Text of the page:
Funeral held for Bristol soldier Karl Whittle
FAMILY, friends and comrades gathered at a Bristol church to honour a young soldier from the city who died after being shot by insurgents in Afghanistan.
Grenadier Guardsman Karl Whittle, 22, from St Werburgh's, died in hospital in the UK on September 7. He left behind fiancee Zoe Salim, 19, a nine-month-old daughter Grace, his mother Julie Cogzell and sister Leanne Whittle.
Guardsman Whittle was given a funeral with full military honours yesterday, at Holy Trinity Church in Stapleton. It was the second funeral to be held in the city for a soldier who died from wounds sustained in Afghanistan.
Fellow Grenadier Guardsmen dressed in full regimental red and gold uniform carried the Union Flag-draped coffin containing their fallen comrade into the church.
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It was topped with Guardsman Whittle's forage cap and his white leather buff belt.
Members of his family followed behind accompanied by Bristol's lord mayor Peter Main and Lord Lieutenant Mary Prior, as three standards were raised.
The band of the Welsh Guards then played as around 300 mourners filed into the church.
The Rev Stephen Pullin and Military Padre Judith Harries led the hour-long service, which included the hymns I Will Sing the Wondrous Story, The Lord's My Shepherd and Love Divine, All Loves Excelling.
A Bible reading from Ecclesiastes 3 verses 1-8 was read by Lieutenant colonel James Bowder, commanding officer of the 1st Battalion Grenadier Guards.
A minute's silence was held, and a bugler played The Last Post. The national anthem was also sung.
Speaking before the service, Captain Steve Munro said: "Karl Whittle was severely injured in an attack in Helmand Province. Despite a valiant fight, he succumbed to his injuries on September 7.
"He leaves behind his fiancee Zoe and daughter Grace, as well as his mother Julie Cogzell and her partner Zack."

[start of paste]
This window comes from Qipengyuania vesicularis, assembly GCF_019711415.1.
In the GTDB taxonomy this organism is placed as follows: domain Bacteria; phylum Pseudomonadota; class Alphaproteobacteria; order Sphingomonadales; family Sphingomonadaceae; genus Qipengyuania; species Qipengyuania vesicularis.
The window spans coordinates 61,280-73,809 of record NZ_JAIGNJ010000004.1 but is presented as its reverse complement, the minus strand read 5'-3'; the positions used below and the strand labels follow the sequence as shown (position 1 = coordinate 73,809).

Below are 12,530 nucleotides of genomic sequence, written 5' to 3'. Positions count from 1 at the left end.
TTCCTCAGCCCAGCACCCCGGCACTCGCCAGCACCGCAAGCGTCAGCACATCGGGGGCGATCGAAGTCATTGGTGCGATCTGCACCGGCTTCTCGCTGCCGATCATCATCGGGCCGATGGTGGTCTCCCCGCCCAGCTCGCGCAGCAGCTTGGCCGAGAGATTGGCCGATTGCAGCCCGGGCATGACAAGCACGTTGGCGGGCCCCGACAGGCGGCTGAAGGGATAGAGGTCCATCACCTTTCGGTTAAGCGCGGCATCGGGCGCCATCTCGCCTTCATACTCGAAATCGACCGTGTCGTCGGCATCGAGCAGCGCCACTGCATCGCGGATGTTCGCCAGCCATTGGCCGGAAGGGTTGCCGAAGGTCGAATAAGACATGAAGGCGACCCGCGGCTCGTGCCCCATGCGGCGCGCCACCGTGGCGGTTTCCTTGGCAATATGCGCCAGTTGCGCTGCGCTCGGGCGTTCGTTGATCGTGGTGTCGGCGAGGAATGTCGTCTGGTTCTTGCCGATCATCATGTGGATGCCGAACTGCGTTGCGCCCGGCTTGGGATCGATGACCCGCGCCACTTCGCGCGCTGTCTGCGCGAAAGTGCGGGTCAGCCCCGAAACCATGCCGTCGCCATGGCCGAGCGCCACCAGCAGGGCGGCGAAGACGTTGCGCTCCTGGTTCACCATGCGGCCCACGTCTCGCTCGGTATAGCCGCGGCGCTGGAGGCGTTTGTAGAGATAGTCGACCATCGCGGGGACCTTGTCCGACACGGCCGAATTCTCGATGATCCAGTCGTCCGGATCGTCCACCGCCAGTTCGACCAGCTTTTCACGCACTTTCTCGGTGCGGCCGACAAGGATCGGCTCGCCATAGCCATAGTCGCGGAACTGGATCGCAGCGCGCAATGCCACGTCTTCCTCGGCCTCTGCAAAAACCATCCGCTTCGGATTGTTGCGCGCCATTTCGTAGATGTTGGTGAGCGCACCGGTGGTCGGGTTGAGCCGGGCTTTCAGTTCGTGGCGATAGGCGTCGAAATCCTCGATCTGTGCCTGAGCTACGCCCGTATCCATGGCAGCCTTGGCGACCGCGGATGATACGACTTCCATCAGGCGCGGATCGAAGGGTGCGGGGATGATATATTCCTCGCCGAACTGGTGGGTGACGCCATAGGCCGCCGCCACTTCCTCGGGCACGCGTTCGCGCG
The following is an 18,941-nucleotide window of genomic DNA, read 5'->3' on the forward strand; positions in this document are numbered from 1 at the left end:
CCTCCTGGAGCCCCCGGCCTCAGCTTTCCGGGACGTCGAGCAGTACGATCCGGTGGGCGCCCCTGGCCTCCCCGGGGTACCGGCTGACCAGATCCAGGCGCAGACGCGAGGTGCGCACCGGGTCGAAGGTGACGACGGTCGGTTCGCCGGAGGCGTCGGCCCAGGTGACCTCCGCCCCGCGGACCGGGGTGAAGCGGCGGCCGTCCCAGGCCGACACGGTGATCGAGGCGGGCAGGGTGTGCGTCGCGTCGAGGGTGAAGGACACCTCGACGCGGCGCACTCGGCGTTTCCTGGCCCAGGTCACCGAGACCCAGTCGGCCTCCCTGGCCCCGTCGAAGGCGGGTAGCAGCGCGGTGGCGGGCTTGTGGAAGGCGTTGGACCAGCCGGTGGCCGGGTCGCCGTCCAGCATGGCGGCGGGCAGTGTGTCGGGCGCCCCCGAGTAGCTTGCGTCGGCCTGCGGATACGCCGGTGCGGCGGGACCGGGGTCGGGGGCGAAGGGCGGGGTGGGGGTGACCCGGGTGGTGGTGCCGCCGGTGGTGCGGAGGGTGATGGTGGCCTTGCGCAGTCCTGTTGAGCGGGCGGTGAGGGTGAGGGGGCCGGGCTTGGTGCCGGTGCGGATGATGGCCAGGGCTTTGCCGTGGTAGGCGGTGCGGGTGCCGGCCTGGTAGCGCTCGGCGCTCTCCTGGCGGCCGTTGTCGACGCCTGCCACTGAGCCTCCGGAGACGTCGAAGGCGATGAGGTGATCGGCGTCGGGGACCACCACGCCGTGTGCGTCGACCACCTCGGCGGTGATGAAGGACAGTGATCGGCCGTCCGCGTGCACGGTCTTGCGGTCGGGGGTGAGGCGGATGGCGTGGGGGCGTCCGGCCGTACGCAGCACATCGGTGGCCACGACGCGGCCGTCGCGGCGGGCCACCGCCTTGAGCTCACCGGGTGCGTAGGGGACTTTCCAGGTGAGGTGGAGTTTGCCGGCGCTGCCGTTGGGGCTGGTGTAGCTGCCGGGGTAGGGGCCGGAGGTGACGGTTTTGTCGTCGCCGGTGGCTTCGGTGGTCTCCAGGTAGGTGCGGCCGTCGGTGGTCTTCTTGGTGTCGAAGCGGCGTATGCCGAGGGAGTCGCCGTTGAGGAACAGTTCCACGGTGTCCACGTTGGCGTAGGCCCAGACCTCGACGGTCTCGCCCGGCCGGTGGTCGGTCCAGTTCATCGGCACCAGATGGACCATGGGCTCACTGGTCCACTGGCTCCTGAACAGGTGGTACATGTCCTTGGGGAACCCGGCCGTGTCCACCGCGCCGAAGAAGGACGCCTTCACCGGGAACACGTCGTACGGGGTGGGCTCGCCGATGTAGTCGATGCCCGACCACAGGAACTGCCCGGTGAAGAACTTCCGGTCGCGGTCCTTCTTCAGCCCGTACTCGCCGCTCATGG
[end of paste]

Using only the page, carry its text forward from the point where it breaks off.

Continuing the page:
Mr Main told the Post: "Karl was a son of Bristol who gave up his life for his country.
"It's only fitting that the Lord Lieutenant and myself should be here to represent the people of Bristol in saying how proud we are of him."
Keith Jones, vice president of the Bristol branch of the Grenadier Guards Association, was one of those to raise a standard at the funeral.
"It's extremely sad that another young life has been lost, especially because the regiment is now coming home from its third tour of Afghanistan," he said.
Raised in Bristol, Guardsman Whittle was a member of The Queen's Company, 1st Battalion Grenadier Guards and was described as "one of the best" by his comrades.
He joined the Army in 2009 and had been deployed in Afghanistan since April.
He died at Birmingham's Queen Elizabeth Hospital, from gunshot wounds sustained during an attack by insurgents on the checkpoint he was manning in the Nahr-e Saraj District of Helmand Province on August 14.
The funeral was followed by a private family service at South Bristol Crematorium, then a wake in Bedminster.
Guardsman Whittle died the day after the funeral of Lieutenant Andrew Chesterman, from Stoke Bishop, which was held at Bristol Cathedral.
The 26-year-old officer was the first Bristol soldier to be killed while serving in Afghanistan. He was shot by insurgents on August 9, after a vehicle struck a roadside bomb.